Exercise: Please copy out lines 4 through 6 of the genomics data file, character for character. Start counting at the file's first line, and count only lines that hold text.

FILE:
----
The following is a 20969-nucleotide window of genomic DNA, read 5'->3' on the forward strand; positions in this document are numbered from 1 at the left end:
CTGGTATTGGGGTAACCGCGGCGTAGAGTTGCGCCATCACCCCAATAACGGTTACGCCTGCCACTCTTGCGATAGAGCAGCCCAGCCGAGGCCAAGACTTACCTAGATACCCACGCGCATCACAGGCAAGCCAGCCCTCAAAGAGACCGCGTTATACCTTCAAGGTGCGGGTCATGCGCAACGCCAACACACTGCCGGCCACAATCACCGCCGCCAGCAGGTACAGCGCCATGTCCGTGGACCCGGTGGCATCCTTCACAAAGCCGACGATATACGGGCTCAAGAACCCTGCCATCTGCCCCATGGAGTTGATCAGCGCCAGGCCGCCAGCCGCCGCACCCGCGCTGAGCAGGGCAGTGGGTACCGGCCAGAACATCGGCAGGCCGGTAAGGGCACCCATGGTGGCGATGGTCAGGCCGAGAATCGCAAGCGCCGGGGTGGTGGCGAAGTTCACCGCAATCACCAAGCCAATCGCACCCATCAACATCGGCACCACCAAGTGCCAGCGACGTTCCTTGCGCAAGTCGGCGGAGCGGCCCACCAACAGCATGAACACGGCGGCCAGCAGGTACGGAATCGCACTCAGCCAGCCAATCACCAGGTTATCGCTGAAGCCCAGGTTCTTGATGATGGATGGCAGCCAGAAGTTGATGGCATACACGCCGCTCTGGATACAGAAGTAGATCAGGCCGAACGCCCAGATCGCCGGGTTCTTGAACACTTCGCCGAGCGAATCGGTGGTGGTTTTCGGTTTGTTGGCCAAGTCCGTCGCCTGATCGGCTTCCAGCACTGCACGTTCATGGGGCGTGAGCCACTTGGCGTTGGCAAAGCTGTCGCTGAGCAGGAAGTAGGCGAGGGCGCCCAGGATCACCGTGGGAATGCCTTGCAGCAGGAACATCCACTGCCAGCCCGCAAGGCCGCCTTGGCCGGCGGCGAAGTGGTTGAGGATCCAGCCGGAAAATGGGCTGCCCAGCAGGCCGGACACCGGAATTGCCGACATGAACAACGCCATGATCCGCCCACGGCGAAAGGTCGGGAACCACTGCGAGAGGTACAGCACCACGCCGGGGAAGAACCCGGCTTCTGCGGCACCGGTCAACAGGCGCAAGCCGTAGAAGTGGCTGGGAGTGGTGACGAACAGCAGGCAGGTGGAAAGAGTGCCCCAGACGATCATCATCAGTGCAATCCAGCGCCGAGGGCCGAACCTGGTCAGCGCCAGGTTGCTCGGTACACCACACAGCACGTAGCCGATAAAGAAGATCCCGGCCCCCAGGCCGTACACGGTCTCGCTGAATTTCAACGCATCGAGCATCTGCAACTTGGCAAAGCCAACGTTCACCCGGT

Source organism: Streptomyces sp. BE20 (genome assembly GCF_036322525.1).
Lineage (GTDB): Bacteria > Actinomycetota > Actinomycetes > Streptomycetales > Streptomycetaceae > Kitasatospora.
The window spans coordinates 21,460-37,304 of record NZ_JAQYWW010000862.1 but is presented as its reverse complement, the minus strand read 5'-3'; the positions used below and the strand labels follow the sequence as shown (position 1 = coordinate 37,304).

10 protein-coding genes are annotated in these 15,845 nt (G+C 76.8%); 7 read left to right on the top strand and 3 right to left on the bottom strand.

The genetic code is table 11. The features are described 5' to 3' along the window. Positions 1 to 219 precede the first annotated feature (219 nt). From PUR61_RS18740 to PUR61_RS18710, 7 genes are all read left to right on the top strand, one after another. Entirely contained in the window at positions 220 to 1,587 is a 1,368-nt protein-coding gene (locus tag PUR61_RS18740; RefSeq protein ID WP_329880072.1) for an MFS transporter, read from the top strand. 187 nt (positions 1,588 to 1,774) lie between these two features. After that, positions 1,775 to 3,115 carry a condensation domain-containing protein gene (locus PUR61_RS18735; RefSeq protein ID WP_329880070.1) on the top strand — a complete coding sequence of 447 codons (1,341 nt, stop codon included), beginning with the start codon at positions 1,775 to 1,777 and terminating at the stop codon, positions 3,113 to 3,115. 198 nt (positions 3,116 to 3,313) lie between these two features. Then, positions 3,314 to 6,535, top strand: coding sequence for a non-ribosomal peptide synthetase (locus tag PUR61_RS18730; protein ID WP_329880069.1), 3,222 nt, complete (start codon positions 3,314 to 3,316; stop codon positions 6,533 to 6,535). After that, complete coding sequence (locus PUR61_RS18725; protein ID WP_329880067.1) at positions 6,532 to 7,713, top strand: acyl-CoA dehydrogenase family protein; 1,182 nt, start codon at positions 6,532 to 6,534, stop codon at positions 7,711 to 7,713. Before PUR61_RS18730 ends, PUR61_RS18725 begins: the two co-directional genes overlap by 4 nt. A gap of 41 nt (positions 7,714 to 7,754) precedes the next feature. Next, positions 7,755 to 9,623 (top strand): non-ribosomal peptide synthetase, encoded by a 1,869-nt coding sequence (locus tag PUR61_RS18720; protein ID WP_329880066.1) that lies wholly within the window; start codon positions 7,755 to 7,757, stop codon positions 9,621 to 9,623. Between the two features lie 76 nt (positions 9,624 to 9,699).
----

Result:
Lineage (GTDB): Bacteria > Actinomycetota > Actinomycetes > Streptomycetales > Streptomycetaceae > Kitasatospora.
The window spans coordinates 21,460-37,304 of record NZ_JAQYWW010000862.1 but is presented as its reverse complement, the minus strand read 5'-3'; the positions used below and the strand labels follow the sequence as shown (position 1 = coordinate 37,304).

10 protein-coding genes are annotated in these 15,845 nt (G+C 76.8%); 7 read left to right on the top strand and 3 right to left on the bottom strand.